However, that doesn't mean that everything in the government is accessible, that all our records are accessible. For one thing we still have some paper based work flows. We all in our work, I think, run across various cases where the way the work gets done is that there's a paper form that gets filled in and then gets maybe some handwritten annotations on it or some stamps, some rubber stamps, and it gets filed. These paper records are not inherently accessible. Another example is when we produce graphics. In order to be accessible to persons who cannot see the graphics would have to be tagged with alternative text that describes what the graphic shows. In addition, even when a document is accessible originally, when we go through the process of redacting that document that process typically makes the document inaccessible. The standard procedures, for example, for redacting documents using Adobe Acrobat would produce a file where you have an image of the document with some portions redacted, but the text layer which a text reading software could read out loud has been eliminated. And so in that case if the document is to become accessible again it has to go through a process of remediation such as recognizing the text with optimal character recognition, adding back tabs to indicate the structure of the document, adjust the reading order. There is a memo which some people may be familiar with from the Department of Homeland Security on creating 508 compliant PDF documents and it describes the process of taking a document which has been redacted in Adobe Acrobat and then remediating it so it becomes accessible again. It's all doable, but it takes some work.
At this point I think because 508 compliance in general is an issue where there's a constant balancing of what works for persons with disabilities and what is practical at any given time in terms of the current state of technology and cost of that technology and the information technology in use by agencies, because it's all so much about the particulars I think we would like to elicit, both from my committee colleagues and from the public, specific cases of difficulties that have prevented proactive disclosure of federal records because of concerns about accessibility, and to encourage that feedback of actual cases of problems we're putting forth this straw man and saying here’s a possible solution, let’s find the cases where this would not work. And two steps are first of all that posting that we applied the same standards to proactive disclosure records as to any other publicly available information from the federal government. So those requirements, as with any federal information, the records should be posted in accessible form unless the agency determines that it would be an undue burden. If there is an undue burden then the agency must provide alternative means of access. We have seen in numerous cases where federal agencies already are making proactive disclosure of information on their websites. It's common to see a notice that the agency intends this all to be 508 compliant and if you find that it is not working for you, you should contact this person to explore how the government can remediate that.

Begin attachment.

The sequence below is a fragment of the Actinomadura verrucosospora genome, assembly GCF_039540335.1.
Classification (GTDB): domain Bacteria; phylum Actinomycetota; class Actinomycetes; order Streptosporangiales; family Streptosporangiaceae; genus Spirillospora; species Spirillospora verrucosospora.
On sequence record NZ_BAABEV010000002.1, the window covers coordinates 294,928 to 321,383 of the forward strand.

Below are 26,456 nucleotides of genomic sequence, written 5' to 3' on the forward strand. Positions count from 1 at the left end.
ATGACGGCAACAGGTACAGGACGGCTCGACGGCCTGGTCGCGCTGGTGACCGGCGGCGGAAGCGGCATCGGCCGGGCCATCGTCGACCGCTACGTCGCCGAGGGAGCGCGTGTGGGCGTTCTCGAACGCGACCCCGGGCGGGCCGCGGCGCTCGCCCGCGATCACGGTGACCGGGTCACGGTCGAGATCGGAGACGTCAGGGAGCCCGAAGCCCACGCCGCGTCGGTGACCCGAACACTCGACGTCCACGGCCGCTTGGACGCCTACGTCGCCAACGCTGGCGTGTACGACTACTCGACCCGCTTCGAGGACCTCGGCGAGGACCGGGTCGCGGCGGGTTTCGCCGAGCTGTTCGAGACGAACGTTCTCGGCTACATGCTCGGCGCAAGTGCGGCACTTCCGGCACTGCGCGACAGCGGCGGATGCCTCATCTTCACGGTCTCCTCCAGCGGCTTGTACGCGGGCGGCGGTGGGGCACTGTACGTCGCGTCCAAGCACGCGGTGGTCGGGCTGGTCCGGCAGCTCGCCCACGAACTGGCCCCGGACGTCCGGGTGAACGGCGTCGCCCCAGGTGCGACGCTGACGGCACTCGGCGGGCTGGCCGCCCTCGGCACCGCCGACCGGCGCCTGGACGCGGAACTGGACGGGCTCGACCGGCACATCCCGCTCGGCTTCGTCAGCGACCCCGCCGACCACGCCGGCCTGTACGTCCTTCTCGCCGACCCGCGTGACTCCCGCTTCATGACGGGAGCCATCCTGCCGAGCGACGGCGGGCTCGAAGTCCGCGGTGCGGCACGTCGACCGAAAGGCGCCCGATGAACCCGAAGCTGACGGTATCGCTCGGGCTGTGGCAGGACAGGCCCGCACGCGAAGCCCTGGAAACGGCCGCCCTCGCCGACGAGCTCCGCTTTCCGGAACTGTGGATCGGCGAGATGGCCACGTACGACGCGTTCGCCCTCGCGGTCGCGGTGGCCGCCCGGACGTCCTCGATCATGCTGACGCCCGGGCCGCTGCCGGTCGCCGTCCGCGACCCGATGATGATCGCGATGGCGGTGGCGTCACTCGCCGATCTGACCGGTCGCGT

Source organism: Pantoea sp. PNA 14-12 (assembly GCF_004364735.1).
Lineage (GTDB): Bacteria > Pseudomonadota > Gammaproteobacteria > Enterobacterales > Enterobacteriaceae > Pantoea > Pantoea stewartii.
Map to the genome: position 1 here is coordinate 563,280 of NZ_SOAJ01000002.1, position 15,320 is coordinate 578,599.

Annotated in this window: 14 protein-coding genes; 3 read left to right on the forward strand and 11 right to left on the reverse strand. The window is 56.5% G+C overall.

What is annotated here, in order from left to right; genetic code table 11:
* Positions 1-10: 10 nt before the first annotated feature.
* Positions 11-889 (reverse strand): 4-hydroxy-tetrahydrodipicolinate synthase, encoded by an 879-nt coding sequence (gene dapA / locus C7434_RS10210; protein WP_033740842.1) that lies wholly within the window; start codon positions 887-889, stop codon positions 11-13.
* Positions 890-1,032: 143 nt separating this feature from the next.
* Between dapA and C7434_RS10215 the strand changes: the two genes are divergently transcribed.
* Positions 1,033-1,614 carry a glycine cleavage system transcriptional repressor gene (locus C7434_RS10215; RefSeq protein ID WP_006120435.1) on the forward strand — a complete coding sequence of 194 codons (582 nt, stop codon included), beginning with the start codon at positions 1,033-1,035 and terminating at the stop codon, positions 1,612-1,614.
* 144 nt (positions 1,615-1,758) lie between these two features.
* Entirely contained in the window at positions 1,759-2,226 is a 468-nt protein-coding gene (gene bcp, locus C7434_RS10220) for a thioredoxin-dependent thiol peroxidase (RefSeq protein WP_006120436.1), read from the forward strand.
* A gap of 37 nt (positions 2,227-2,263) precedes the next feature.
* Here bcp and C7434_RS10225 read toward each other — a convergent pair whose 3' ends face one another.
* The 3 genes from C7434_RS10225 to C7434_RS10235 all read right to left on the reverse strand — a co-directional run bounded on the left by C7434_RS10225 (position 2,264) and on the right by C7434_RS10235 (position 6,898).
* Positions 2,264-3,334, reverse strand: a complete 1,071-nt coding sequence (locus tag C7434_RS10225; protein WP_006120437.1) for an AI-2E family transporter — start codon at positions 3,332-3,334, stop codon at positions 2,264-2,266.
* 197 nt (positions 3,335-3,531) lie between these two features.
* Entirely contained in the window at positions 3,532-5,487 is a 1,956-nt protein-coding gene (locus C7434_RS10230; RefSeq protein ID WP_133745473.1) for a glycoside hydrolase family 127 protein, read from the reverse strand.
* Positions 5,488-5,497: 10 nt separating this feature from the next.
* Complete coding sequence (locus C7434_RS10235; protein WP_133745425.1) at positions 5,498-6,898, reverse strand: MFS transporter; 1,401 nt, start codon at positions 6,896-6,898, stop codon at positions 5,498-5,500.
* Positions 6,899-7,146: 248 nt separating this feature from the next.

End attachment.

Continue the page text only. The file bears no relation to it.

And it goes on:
And then the second point here is we're proposing that agencies should not delay proactive disclosure of records because they are not yet accessible. And that disclosure should happen while the agency proceeds with making the records accessible. So what we're asking for in this case is if anybody can come forward with cases saying here’s the particular set of records which have been proactively disclosed or could be or should be proactively disclosed, but they cause problems in terms of 508 compliance and accessibility. And we’d like to be able to work with some actual cases to flesh out what's wrong with this proposal and what alternative principles we should put forward. That's all we have at this point. Thank you very much.
GRAMIAN: Anyone with questions, comments?
JONES: I have a comment. Nate Jones. I’d like to thank you for a great presentation and just quickly on 508 compliance, there are already some government [e-stars?] that have, I think, following the course that you set out posted the vast majority of their FOIA releases online 508 compliant. I hope I don’t miss any, but Department of State, NARA, all of the agencies in FOIAonline, ISCAP [Interagency Security Classification Appeals Panel] . So there are already people that have been doing this and great work and we've got to get all agencies up to snuff, in my opinion. Thank you.